The stone is new, apparently replacing an earlier one. Members of the Northcutt family still reside in the


The second interment, five months later, was Percy Caroline Woodard Barrington (8 Jun 1845 - 9 Dec 1902), wife of W. W. Barrington, whose nephew J. M. Barrington had donated

money to purchase land for the cemetery in 1902. Most of her family now lives in Colorado.

Confederate Veteran M. G. Walton (1845-1930) gave four years to the Lost Cause, serving in Mayberry's Company, Cheatham's Division, Stalls Brigade of the 33rd Tennessee Regiment.

Defeated but not without honor, he pursued peace for the rest of his life. A prisoner when the War Between the States ended, Walton did not wait to find his unit and muster out but headed straight for home on foot. His great-granddaughter, Effie Woolbright, who furnished this information, is currently attempting to obtain a posthumous Honorable Discharge for him. Walton came to Texas in

1880 and arrived at Jonah in 1900.

Isiah S. Hicks (1832-1913), another Confederate Veteran who is also a great grandfather of Effie Woolbright, served in Co. A 4th Regiment, Alabama Cavalry. His descendants still reside in Williamson County.

One of the original purchasers of the cemetery, J. M. Barrington (1851-1923), was

born in Minden, Louisiana. He came to Water Valley around 1875, where he married Margaret Josephine Yoes (1860-1950) on September 14, 1876. Margaret's twin sister, Sarah Elizabeth Yoes (1860-1956), married J. H. Robins (1854-1925). Having arrived from Arkansas at an early age with their parents, the twins never lived more than a few miles apart for most of a century. They are buried in close proximity, along with many of their combined 22 children!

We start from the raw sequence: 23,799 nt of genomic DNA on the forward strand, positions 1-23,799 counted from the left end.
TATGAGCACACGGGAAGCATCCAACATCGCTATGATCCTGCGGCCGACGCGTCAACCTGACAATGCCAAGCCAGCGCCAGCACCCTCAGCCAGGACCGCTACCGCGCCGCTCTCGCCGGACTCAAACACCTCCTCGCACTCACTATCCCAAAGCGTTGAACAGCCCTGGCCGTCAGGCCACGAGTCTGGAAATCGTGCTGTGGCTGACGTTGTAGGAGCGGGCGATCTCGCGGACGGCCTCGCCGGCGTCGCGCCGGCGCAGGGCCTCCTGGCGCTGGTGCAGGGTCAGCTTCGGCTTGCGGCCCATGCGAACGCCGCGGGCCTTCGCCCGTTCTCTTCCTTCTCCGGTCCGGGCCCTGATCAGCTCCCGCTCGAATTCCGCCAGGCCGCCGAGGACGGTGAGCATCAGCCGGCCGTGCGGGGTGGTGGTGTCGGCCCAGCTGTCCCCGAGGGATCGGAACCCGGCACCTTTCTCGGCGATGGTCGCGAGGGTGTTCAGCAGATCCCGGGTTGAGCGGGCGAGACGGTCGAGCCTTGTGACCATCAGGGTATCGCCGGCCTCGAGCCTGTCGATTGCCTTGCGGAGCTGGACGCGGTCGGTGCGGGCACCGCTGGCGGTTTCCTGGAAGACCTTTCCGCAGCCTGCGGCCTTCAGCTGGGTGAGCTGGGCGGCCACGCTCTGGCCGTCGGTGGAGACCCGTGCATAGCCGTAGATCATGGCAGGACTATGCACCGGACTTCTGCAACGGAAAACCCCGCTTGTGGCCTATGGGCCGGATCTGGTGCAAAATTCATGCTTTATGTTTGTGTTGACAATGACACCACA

Gano Satterfield (1895-1956) and his wife, Nettie Barrington Satterfield (1895-1989), farmed the land across the

road from the cemetery most of their lives. When their son, Barney Satterfield, died on 12 October 1983, his body was donated to science at the University of California, Oakland, and a cenotaph was placed at Fort Sam Houston National Cemetery in San Antonio. In his memory, his wife, Lee Satterfield, had a chain-link fence built around the Jonah Cemetery, and a sign placed over the gate which reads "JONAH CEMETERY, EST. 1902."

Two of the most recent burials are those of the co-author's parents, Annie Barrington Hood (23 Dec 1900 - 19 Sep 1991) and Homer Hood (27 Oct 1899 - 11 May 1980), a distant relative of General John Bell Hood.

In 1920, Homer helped build an iron trestle bridge over the San Gabriel River on present CR 366. He lived in a tent nearby with his young son and wife, Annie, who cooked for the crew. Homer later built

a garage on the Mileham Branch in the middle of Jonah, where he repaired automobiles for many years. After the birth of their fifth child, Homer moved his family to Georgetown to enable the children to continue their education. Too young to join the service in World War I and too old for World War II, Homer found a way to serve his country. In 1943 he moved his family to San Antonio, where he worked for the Air Force as a mechanic. He was buried in San Antonio but was reinterred in the Jonah cemetery in 1991. His wife, Annie, was buried beside him two months later.

Researched and Written By: Hazel and James Hood